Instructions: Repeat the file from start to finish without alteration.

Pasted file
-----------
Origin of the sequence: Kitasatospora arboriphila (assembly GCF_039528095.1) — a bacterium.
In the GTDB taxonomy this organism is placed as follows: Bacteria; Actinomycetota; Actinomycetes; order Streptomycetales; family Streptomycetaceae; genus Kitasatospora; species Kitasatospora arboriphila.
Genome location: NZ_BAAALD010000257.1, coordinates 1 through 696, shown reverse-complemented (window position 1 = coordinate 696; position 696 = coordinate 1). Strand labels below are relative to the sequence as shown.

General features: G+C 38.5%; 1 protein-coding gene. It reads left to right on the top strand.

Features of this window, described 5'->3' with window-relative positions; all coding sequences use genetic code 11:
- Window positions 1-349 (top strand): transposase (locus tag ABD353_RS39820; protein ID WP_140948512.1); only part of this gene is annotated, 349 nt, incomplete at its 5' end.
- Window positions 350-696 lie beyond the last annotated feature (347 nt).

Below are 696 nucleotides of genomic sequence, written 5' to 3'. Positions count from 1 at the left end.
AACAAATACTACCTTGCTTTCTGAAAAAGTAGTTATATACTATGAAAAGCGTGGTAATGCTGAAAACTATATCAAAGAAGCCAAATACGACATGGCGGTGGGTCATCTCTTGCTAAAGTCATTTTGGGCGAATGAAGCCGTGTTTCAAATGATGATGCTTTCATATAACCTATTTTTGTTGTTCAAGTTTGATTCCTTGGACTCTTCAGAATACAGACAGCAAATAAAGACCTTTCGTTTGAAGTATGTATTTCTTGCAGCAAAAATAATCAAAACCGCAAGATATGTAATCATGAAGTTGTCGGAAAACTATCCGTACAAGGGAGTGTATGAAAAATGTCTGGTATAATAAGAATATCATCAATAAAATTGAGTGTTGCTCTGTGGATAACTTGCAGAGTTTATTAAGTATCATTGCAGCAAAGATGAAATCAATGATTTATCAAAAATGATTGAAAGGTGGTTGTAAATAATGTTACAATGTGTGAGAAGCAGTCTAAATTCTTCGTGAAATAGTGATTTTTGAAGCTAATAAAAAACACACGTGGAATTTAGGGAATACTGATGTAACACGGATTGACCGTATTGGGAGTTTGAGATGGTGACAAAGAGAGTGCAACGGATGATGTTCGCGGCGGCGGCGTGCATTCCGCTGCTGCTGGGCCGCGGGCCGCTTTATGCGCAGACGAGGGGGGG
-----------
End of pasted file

Origin of the sequence: Kitasatospora arboriphila (assembly GCF_039528095.1) — a bacterium.
In the GTDB taxonomy this organism is placed as follows: Bacteria; Actinomycetota; Actinomycetes; order Streptomycetales; family Streptomycetaceae; genus Kitasatospora; species Kitasatospora arboriphila.
Genome location: NZ_BAAALD010000257.1, coordinates 1 through 696, shown reverse-complemented (window position 1 = coordinate 696; position 696 = coordinate 1). Strand labels below are relative to the sequence as shown.

General features: G+C 38.5%; 1 protein-coding gene. It reads left to right on the top strand.

Features of this window, described 5'->3' with window-relative positions; all coding sequences use genetic code 11:
- Window positions 1-349 (top strand): transposase (locus tag ABD353_RS39820; protein ID WP_140948512.1); only part of this gene is annotated, 349 nt, incomplete at its 5' end.
- Window positions 350-696 lie beyond the last annotated feature (347 nt).

Below are 696 nucleotides of genomic sequence, written 5' to 3'. Positions count from 1 at the left end.
AACAAATACTACCTTGCTTTCTGAAAAAGTAGTTATATACTATGAAAAGCGTGGTAATGCTGAAAACTATATCAAAGAAGCCAAATACGACATGGCGGTGGGTCATCTCTTGCTAAAGTCATTTTGGGCGAATGAAGCCGTGTTTCAAATGATGATGCTTTCATATAACCTATTTTTGTTGTTCAAGTTTGATTCCTTGGACTCTTCAGAATACAGACAGCAAATAAAGACCTTTCGTTTGAAGTATGTATTTCTTGCAGCAAAAATAATCAAAACCGCAAGATATGTAATCATGAAGTTGTCGGAAAACTATCCGTACAAGGGAGTGTATGAAAAATGTCTGGTATAATAAGAATATCATCAATAAAATTGAGTGTTGCTCTGTGGATAACTTGCAGAGTTTATTAAGTATCATTGCAGCAAAGATGAAATCAATGATTTATCAAAAATGATTGAAAGGTGGTTGTAAATAATGTTACAATGTGTGAGAAGCAGTCTAAATTCTTCGTGAAATAGTGATTTTTGAAGCTAATAAAAAACACACGTGGAATTTAGGGAATACTGATGTAACACGGATTGACCGTATTGGGAGTTTGAGATGGTGACAAAGAGAGTGCAACGGATGATGTTCGCGGCGGCGGCGTGCATTCCGCTGCTGCTGGGCCGCGGGCCGCTTTATGCGCAGACGAGGGGGGG